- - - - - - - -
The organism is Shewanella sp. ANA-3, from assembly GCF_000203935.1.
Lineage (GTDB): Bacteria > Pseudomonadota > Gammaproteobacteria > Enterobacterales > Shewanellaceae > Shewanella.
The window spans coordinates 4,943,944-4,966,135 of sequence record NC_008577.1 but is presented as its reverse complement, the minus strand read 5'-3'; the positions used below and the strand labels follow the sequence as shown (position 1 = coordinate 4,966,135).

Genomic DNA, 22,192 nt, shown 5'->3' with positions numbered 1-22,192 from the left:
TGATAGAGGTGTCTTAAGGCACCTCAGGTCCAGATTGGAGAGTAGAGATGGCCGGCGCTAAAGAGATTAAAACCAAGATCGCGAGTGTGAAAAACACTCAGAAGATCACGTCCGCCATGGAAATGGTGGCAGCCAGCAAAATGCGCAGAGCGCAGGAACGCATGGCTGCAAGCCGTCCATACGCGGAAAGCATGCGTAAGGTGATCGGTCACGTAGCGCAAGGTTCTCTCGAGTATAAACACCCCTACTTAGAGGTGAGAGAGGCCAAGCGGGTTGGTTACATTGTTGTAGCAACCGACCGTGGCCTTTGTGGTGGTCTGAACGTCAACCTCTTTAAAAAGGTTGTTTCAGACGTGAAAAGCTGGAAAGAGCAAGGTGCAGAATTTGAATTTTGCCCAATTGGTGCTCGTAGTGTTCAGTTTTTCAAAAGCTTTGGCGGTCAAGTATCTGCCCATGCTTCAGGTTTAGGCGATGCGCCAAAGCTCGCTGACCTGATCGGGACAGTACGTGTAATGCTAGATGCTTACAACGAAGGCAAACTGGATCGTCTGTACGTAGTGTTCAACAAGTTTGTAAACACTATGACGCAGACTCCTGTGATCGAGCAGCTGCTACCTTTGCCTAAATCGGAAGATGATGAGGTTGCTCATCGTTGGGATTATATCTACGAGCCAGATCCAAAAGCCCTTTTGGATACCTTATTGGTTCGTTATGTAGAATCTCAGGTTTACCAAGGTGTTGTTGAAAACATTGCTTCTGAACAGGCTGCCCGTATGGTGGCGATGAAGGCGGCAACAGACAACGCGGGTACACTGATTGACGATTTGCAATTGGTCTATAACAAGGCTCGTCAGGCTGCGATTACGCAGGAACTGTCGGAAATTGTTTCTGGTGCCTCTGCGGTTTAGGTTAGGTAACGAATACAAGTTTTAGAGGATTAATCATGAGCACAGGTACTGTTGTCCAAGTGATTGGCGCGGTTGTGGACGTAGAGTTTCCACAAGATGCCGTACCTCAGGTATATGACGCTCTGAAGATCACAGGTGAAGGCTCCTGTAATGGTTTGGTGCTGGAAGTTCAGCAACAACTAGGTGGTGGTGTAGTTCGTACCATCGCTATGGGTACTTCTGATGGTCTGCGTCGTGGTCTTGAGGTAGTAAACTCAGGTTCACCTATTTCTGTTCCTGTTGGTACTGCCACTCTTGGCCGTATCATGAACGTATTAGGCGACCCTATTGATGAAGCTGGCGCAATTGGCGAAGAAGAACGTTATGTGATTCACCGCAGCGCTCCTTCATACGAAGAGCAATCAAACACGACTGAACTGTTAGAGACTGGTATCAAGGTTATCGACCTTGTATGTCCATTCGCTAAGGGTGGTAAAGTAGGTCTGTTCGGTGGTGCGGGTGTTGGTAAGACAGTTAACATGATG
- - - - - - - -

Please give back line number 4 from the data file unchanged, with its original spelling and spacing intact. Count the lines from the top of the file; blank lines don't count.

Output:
Genomic DNA, 22,192 nt, shown 5'->3' with positions numbered 1-22,192 from the left: